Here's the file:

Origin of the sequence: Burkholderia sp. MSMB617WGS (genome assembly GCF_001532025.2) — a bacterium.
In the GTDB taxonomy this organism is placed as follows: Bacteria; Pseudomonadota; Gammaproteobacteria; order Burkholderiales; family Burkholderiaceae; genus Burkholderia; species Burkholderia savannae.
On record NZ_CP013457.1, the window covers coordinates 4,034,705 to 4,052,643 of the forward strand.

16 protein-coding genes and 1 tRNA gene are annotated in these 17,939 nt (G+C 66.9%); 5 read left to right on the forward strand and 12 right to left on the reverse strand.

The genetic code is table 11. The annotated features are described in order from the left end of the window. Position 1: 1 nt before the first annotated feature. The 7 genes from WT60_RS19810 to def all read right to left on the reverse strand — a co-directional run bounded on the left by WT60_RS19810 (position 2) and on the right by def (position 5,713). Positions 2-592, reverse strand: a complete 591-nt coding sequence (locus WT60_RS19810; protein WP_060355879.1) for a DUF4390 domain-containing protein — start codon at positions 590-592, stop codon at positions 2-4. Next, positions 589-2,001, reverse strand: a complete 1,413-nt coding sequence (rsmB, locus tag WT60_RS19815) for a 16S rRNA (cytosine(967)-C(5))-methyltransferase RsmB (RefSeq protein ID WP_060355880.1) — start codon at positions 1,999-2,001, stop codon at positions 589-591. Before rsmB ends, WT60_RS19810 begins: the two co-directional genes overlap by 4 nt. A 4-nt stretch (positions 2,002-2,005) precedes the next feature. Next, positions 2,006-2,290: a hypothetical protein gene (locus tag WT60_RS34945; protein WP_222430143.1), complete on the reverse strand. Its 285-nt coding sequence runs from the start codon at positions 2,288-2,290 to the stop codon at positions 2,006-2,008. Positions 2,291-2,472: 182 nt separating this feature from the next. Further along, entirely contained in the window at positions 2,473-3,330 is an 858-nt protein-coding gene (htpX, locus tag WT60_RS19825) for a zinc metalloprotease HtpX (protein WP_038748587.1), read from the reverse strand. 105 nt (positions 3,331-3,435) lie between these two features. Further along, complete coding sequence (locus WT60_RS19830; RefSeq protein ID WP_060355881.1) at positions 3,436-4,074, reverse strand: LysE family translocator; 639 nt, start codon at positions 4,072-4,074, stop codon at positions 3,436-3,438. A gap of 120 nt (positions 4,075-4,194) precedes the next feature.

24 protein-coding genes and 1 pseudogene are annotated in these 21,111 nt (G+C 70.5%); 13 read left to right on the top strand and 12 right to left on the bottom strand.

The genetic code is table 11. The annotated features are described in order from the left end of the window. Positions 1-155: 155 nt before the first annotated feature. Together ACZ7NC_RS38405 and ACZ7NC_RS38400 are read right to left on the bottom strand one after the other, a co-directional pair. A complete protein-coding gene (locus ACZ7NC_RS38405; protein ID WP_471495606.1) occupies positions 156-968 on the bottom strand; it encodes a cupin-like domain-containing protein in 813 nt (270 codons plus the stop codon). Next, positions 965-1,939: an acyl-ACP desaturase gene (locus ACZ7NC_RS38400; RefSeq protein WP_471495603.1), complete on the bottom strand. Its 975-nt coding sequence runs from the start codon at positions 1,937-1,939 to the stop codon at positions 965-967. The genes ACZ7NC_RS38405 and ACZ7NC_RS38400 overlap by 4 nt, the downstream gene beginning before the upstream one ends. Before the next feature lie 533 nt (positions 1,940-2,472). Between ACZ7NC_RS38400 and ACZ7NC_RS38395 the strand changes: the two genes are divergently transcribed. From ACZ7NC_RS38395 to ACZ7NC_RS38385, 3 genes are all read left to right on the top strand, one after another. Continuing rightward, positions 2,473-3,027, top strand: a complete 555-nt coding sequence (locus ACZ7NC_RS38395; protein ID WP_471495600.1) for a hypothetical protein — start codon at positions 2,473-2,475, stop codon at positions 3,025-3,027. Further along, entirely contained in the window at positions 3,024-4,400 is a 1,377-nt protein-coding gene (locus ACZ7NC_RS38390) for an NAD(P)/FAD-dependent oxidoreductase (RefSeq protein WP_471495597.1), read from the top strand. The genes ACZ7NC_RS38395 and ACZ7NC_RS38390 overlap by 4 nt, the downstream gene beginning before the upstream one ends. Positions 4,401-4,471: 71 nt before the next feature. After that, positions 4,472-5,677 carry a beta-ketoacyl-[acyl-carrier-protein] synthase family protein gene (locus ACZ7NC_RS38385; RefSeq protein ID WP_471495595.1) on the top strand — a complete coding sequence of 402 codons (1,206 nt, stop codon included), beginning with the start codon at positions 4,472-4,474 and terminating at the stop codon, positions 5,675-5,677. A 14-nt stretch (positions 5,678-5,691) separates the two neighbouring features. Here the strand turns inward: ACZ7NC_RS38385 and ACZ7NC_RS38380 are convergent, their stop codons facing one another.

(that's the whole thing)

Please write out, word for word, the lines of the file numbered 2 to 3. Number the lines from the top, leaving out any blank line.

In the GTDB taxonomy this organism is placed as follows: Bacteria; Pseudomonadota; Gammaproteobacteria; order Burkholderiales; family Burkholderiaceae; genus Burkholderia; species Burkholderia savannae.
On record NZ_CP013457.1, the window covers coordinates 4,034,705 to 4,052,643 of the forward strand.